Friday, October 14, 2005

The Freedom to Fail

On the eve of my realization that I was again single, I invested in my future to someday marry someone I have yet to meet. Last night, I attended the political fundraiser for the "No Nonsense in November" campaign to defeat next month's proposed Texas state constitutional amendment. This mean-spirited amendment takes the current state law against gay marriages and goes several steps further. More on this point in a second. I'm no lawyer, and I don't mean for my disclaimer to be disparaging of my lawyerly friends, but I've developed a layman's viewpoint on this issue that I'd like to share. I encourage you to discuss this viewpoint with better qualified individuals to develop your own viewpoint. But more importantly, I urge you to discuss it with your straight friends, acquaintances, co-workers, and family members. The proposed language needs MANY readings and discussions in the public forum before we can hope that the people of Texas, regardless of their political affiliation or stance on gay marriage, will do the right thing.



Don't Preach to the Choir

Although I've been "out" for years, there are still plenty of people in my professional world that don't know me as a gay man. This proposed amendment has prompted me to come out to some select colleagues so that I could discuss the amendment with them. Most of these colleagues are executives in various companies who respect me and my work. A surprising number of them are Republicans. Many of them had probably guessed that I am gay, though until recently, the fact remained irrelevant and unconfirmed. I doubt any of them would want to see injustice come my way. The feeling is mutual. This professional mutal respect was the basis for coming out and discussing an amendment I feared my colleagues would inadvertently support unless they discovered that it hurt someone like me.



Plan B

Texas already has a law on the books that limits marriage to men and women. As a result, gay people with property (many of us), with children (increasingly more of us), and with concerns about who gets to make medical decisions about us when we're unable (all of us) have had to come up with Plan B. This plan means hiring a lawyer and constructing a series of contracts, wills, trusts, and powers of attorney that more or less confer upon us the same rights and protections that legally married people automatically enjoy when they purchase a $41 marriage license. Our "license," on the other hand, costs about $10,000. As result, few of us can actually afford Plan B and risk uncertain futures should the following situations arise:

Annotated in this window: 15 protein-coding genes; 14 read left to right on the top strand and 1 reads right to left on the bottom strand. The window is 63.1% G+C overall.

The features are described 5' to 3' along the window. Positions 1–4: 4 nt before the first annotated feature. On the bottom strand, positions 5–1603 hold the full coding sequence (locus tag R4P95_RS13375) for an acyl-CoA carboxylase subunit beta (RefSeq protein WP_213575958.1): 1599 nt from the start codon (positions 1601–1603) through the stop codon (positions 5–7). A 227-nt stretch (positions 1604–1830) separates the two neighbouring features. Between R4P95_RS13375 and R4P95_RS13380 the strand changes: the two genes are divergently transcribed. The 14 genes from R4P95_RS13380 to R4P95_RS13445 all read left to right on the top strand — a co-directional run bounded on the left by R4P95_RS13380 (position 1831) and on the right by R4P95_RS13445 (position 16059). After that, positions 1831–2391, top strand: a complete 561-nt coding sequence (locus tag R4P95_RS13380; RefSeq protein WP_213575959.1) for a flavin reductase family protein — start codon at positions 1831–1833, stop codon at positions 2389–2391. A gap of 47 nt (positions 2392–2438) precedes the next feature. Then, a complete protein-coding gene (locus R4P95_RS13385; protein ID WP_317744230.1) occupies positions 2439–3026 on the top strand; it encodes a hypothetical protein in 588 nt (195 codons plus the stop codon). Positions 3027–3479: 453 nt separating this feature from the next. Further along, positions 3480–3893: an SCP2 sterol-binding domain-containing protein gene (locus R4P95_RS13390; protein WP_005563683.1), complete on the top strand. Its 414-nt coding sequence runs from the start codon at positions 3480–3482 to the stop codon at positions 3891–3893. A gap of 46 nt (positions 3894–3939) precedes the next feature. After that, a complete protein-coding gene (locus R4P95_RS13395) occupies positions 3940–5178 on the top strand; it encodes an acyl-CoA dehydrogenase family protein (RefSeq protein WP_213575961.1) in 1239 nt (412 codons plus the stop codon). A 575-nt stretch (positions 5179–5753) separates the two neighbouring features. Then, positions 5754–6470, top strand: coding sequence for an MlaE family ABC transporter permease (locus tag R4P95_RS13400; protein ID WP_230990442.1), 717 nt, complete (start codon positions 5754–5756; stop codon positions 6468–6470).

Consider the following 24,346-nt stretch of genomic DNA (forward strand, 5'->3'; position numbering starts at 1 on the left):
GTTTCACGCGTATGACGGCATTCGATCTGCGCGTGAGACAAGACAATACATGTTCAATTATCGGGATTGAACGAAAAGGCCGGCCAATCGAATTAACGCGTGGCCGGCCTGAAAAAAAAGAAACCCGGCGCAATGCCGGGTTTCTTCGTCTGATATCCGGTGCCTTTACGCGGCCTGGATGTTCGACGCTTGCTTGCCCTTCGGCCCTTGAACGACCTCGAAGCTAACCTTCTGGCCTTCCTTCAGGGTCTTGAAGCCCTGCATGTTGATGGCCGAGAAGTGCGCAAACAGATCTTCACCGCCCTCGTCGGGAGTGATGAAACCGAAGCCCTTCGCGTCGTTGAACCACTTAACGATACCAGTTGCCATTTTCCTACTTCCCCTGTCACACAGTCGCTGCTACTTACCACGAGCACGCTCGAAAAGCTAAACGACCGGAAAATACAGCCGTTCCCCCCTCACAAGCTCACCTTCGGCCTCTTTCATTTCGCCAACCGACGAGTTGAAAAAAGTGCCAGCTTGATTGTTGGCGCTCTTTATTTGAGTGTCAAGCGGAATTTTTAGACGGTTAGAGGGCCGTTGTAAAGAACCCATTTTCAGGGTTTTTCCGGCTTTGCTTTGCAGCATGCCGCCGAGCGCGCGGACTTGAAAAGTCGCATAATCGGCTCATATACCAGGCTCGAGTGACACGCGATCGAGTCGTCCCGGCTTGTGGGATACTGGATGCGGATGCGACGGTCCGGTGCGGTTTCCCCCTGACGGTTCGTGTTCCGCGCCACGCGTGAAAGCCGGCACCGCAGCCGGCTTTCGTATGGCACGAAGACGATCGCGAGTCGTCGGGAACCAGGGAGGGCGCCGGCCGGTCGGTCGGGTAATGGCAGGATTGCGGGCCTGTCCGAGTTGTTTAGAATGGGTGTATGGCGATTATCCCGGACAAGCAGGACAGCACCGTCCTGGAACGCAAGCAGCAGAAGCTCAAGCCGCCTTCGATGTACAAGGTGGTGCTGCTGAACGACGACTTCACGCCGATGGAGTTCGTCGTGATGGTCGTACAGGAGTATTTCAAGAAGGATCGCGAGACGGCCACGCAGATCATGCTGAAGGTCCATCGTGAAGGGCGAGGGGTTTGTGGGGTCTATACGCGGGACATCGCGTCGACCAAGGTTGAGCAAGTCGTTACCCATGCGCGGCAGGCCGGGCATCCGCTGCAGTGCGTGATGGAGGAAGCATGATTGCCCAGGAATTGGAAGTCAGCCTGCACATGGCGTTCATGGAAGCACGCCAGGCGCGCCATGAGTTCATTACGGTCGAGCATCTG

If you die, will your joint property transfer to your partner, your family, or your partner's family? What about your personal property?



If you die, will your children remain in your partner's custody or will they go to your family, your partner's family, or worse, the State?



If you become unable to make medical decisions about yourself, will these decisions be made by your partner, your family, your partner's family, or the court?




Perhaps these questions are less meaningful if you, your partner, and your families are on the same page. But what happens if you're not? It's for these very reasons, that marriage is useful in automatically addressing the critical, but often ambiguous post-life decisions for straight people. Simply put: the spouse decides. But recently, in a famous national example, we saw a man and his wife's family caught in a tragic dispute over the disposition of her comatose life. Rightfully, the court sided with the spouse. What would have happened if this were a gay couple? As you can see, these post-life issues matter and engaged our country in a national debate. Do you want your post-life issues to be decided by national opinion, or would you prefer that they are decided by your partner? If the latter, hopefully you can afford Plan B's $10,000 price tag. If you can't, then things may not go as you intend.



What the Amendment Does

I'm concerned that the proposed constitutional amendment is a direct attack on those who can't afford Plan B (most of us). Here's the language from the amendment that concerns me:



BE IT RESOLVED BY THE LEGISLATURE OF THE STATE OF TEXAS:
SECTION 1. Article I, Texas Constitution, is amended by
adding Section 32 to read as follows:
Sec. 32. (a) Marriage in this state shall consist only of
the union of one man and one woman.
(b) This state or a political subdivision of this state may
not create or recognize any legal status identical or similar to
marriage.